The most exotic thing here would be the oyster sauce, which is sort of a very savory, slightly sweet, thick, soy sauce-like condiment. And yes, it does have oyster extracts in it, in case that matters. If you can’t find it, just add a touch more fish sauce, soy, and Worcestershire, as well as little brown sugar.

Most garlic noodles actually call for sugar in the recipe, but I think that makes it too sweet for my taste, since the oyster sauce is fairly sweet, as is all that sautéed garlic. Regardless, whether you enjoy this with some roasted garlic crab, or as is, I really do hope you give it a try soon. Enjoy!


Ingredients for 2 small portions Garlic Noodles:
PLEASE NOTE: The saltiness of the following ingredients can vary, as can how sensitive people are to the taste of salt, so you may need to increase or decrease the amounts below. 
For the secret sauce:
2 tablespoons soy sauce
1 tablespoon oyster sauce
2 teaspoons Worcestershire sauce
2 teaspoon fish sauce
1/4 teaspoon sesame oil
pinch of cayenne pepper
For the rest:
6 ounces dry egg noodles
4 tablespoons unsalted butter
8 cloves finely minced garlic
1/4 cup finely grated Parmigiano-Reggiano
thinly sliced green onion to garnish
red chili flakes to taste
-->

Tuesday, February 12, 2019

“Burnt” Basque Cheesecake - Yes, On Purpose

This “burnt” Basque cheesecake is one of the rare trendy recipes that I’m actually posting while it’s still trendy. I usually wait like three or four years, and by that time people have lost interest, and it seems like I’m doing it to be ironic. Well, this time the hype got to me, and now I understand why all the fuss.

By cooking the cheesecake in a very hot oven, we get a beautiful, dark exterior, which not only looks great, but the bittersweet notes it provides makes the light, creamy cheesecake inside seem even more rich, and flavorful. Besides the taste and texture, this method is just plain easier, as long as you can find some parchment paper.

Depending on the size of the roll or sheet you buy, you may have to overlap it, but as long as the pan is covered, and it comes up a few inches past the top, you’re fine. I assumed this technique was adapted from some ancient Basque recipes, but as it turns out, it was actually developed at a café in San Sebastian, called La Vina in the 70’s. That probably explains the Philly cream cheese.

Anyway, if you haven’t had the best luck with traditional cheesecake methods, you should stop trying, and just make this exclusively. Just make sure you tell you’re guests it’s supposed to be “burnt,” although if they’re on social media, they probably already know. Either way, I really hope you give this a try soon. Enjoy!


Ingredients for one 9-inch cake pan (8-10 Portions):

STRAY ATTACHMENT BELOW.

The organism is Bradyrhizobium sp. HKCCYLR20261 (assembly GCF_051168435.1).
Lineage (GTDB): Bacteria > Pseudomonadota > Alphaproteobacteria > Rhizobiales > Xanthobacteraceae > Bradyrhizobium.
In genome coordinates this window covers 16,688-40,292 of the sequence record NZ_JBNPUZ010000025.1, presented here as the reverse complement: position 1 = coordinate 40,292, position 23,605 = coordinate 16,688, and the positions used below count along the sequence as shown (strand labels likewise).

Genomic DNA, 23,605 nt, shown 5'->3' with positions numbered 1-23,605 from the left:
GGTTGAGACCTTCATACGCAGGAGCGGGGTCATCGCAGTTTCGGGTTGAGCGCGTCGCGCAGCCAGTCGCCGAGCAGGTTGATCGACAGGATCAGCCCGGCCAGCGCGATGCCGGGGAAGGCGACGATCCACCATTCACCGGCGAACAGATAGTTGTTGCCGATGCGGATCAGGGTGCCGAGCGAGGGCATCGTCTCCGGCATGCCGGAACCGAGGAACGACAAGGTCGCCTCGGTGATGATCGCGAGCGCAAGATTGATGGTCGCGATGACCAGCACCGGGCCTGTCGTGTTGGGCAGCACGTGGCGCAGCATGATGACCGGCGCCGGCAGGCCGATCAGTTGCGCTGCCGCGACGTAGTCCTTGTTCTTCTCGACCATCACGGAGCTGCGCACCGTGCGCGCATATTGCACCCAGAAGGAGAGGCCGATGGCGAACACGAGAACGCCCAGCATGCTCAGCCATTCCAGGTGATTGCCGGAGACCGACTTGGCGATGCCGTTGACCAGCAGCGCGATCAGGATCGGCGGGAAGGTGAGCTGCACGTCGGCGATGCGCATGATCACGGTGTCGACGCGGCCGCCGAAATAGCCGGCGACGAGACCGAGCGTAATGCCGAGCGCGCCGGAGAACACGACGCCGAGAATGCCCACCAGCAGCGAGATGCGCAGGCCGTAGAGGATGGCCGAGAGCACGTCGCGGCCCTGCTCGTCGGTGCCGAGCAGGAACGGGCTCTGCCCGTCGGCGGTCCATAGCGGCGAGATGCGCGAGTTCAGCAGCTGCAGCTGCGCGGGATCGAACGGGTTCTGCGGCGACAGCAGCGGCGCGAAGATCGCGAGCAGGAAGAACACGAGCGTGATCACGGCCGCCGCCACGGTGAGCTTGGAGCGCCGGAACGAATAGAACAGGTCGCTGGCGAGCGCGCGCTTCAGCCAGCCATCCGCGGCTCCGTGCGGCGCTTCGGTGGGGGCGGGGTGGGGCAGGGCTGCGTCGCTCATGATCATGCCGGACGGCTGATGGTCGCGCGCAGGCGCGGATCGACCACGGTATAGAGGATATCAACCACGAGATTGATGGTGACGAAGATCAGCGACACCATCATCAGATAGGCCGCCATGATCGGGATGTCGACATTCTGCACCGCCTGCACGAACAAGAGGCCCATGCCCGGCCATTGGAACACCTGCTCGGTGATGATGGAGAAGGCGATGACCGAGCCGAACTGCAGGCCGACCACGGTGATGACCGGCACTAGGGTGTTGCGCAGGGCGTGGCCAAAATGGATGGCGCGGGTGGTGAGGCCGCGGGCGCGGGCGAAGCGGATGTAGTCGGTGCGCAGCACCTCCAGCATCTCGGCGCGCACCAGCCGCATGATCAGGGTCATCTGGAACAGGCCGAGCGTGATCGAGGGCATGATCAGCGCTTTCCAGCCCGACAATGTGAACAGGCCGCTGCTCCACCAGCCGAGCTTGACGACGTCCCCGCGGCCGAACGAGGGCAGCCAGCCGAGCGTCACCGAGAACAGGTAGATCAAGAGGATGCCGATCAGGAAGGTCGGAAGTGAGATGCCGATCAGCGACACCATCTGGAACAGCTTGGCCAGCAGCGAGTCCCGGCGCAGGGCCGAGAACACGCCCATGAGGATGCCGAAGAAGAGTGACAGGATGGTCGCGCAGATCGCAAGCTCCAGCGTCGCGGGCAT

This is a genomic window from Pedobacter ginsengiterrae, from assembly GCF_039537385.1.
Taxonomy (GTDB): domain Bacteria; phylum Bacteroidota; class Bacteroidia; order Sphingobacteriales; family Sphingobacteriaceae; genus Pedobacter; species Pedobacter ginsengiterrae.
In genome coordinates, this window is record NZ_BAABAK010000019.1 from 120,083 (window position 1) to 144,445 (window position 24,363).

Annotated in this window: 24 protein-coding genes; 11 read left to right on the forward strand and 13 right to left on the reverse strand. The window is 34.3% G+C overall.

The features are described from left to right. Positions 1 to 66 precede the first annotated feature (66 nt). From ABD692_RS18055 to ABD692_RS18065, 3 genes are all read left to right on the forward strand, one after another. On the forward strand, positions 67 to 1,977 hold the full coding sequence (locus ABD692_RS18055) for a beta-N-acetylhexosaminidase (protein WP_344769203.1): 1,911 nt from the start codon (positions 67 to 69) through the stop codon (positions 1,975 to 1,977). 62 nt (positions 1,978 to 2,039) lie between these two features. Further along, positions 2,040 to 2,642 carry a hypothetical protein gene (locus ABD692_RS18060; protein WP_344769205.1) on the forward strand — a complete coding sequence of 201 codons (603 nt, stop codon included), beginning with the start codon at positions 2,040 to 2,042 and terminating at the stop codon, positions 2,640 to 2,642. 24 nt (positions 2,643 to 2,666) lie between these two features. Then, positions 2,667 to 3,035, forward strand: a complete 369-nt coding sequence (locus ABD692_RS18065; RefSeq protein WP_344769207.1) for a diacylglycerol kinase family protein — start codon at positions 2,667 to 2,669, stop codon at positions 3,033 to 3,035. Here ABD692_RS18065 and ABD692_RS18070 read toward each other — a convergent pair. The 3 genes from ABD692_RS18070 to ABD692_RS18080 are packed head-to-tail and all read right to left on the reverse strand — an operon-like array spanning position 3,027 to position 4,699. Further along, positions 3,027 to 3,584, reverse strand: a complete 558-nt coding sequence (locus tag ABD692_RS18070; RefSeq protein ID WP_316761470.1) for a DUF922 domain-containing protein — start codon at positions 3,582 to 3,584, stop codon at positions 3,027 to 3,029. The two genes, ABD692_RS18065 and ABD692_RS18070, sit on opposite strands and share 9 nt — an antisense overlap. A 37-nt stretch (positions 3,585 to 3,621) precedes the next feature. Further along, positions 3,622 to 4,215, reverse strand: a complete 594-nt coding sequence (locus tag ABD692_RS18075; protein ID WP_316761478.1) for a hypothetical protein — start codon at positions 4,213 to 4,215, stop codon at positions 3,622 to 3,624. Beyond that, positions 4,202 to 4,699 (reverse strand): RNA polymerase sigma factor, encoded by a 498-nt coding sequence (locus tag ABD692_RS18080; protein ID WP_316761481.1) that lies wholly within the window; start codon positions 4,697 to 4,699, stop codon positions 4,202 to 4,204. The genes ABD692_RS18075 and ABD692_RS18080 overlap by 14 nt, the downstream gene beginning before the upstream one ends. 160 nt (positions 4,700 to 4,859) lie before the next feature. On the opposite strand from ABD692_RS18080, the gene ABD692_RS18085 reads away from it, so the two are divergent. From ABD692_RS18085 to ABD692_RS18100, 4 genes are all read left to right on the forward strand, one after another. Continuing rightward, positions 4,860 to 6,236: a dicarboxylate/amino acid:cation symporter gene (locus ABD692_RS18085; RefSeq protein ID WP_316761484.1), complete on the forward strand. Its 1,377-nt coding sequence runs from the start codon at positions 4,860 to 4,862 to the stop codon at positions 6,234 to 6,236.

24 ounces soft cream cheese
1 cup sugar
1/2 teaspoon fine salt (or 3/4 to 1 teaspoon Kosher salt)
3 tablespoons all-purpose flour
1/2 teaspoon vanilla extract
4 extra large eggs (you can use 5 large eggs)
1 1/4 cups heavy cream

- Bake at 400 F. for 50 to 55 minutes, or until puffed and well browned. For a little more color, you can crank the oven up to 425 or 450 F. for the last 10 minutes or so.
-->

Friday, February 8, 2019

Pork Agrodolce – Treat Your Meat to Some Sour and Sweet

"Agrodolce” is a very generic Italian term for any type of sweet and sour condiment, and while it’s used on all sorts of things, it really shines, both literally and figuratively, when used for braising chunks of succulent pork shoulder. This really was a thoroughly enjoyable, soul-warming dish of comfort food, which is why I was so amused by how much it made me think of summer cooking.

I’m not sure if Italians “barbecue,” like we do here in the States, but this sauce very much reminded me of something we’d brush on a rack of ribs while sipping a cold beer. So, don’t be surprised if you see something like that happen once the weather warms up. In fact, a little touch of smokiness was maybe the only thing this dish was lacking, and we could have taken care of that with a little smoked paprika. Next time.

As I mention in the clip, once the meat is tender, and ready to serve, you’re going to have to decide whether to skim the fat. I’ll leave that decision to you and your medical team, but if you do, here are a few tips. It’s hard to skim rendered fat while it’s still in the baking dish, so I usually remove the meat, and pour the sauce into a measuring cup, or small saucepan. That way, we have much less surface area, and it’ll be way easier to spoon off the top. Also, if you make this ahead of time, and chill it overnight, the fat will harden, and you can easily remove it from the surface.